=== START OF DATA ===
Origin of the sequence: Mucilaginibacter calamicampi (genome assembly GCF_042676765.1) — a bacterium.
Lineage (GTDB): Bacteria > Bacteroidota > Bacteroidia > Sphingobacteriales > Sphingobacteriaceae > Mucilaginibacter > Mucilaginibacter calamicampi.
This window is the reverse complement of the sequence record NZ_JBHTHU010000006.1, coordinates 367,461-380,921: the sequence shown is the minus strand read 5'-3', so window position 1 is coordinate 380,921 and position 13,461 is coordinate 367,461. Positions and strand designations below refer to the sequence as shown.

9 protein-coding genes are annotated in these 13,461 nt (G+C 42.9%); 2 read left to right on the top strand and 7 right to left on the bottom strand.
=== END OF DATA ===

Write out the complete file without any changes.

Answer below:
Origin of the sequence: Mucilaginibacter calamicampi (genome assembly GCF_042676765.1) — a bacterium.
Lineage (GTDB): Bacteria > Bacteroidota > Bacteroidia > Sphingobacteriales > Sphingobacteriaceae > Mucilaginibacter > Mucilaginibacter calamicampi.
This window is the reverse complement of the sequence record NZ_JBHTHU010000006.1, coordinates 367,461-380,921: the sequence shown is the minus strand read 5'-3', so window position 1 is coordinate 380,921 and position 13,461 is coordinate 367,461. Positions and strand designations below refer to the sequence as shown.

9 protein-coding genes are annotated in these 13,461 nt (G+C 42.9%); 2 read left to right on the top strand and 7 right to left on the bottom strand.